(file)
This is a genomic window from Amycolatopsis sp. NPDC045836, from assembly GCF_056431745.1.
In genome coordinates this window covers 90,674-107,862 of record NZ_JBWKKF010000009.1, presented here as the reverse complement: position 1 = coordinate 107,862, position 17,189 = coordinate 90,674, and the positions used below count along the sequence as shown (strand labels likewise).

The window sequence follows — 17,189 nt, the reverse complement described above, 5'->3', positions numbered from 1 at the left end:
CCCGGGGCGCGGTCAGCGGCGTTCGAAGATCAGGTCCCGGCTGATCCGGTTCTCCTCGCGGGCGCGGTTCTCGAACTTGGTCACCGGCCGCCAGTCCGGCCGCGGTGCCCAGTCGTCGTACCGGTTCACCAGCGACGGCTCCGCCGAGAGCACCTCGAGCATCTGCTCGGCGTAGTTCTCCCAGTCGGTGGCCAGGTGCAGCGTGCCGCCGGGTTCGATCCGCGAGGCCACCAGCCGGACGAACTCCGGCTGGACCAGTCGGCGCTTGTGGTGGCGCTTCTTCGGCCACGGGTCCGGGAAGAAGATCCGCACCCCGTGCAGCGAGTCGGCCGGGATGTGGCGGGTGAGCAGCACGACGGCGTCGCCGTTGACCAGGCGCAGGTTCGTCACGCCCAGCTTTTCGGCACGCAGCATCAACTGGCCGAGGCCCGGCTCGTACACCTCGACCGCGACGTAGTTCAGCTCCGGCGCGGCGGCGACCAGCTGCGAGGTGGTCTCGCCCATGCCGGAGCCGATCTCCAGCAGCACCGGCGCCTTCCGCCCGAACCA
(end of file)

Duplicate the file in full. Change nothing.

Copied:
This is a genomic window from Amycolatopsis sp. NPDC045836, from assembly GCF_056431745.1.
In genome coordinates this window covers 90,674-107,862 of record NZ_JBWKKF010000009.1, presented here as the reverse complement: position 1 = coordinate 107,862, position 17,189 = coordinate 90,674, and the positions used below count along the sequence as shown (strand labels likewise).

The window sequence follows — 17,189 nt, the reverse complement described above, 5'->3', positions numbered from 1 at the left end:
CCCGGGGCGCGGTCAGCGGCGTTCGAAGATCAGGTCCCGGCTGATCCGGTTCTCCTCGCGGGCGCGGTTCTCGAACTTGGTCACCGGCCGCCAGTCCGGCCGCGGTGCCCAGTCGTCGTACCGGTTCACCAGCGACGGCTCCGCCGAGAGCACCTCGAGCATCTGCTCGGCGTAGTTCTCCCAGTCGGTGGCCAGGTGCAGCGTGCCGCCGGGTTCGATCCGCGAGGCCACCAGCCGGACGAACTCCGGCTGGACCAGTCGGCGCTTGTGGTGGCGCTTCTTCGGCCACGGGTCCGGGAAGAAGATCCGCACCCCGTGCAGCGAGTCGGCCGGGATGTGGCGGGTGAGCAGCACGACGGCGTCGCCGTTGACCAGGCGCAGGTTCGTCACGCCCAGCTTTTCGGCACGCAGCATCAACTGGCCGAGGCCCGGCTCGTACACCTCGACCGCGACGTAGTTCAGCTCCGGCGCGGCGGCGACCAGCTGCGAGGTGGTCTCGCCCATGCCGGAGCCGATCTCCAGCAGCACCGGCGCCTTCCGCCCGAACCA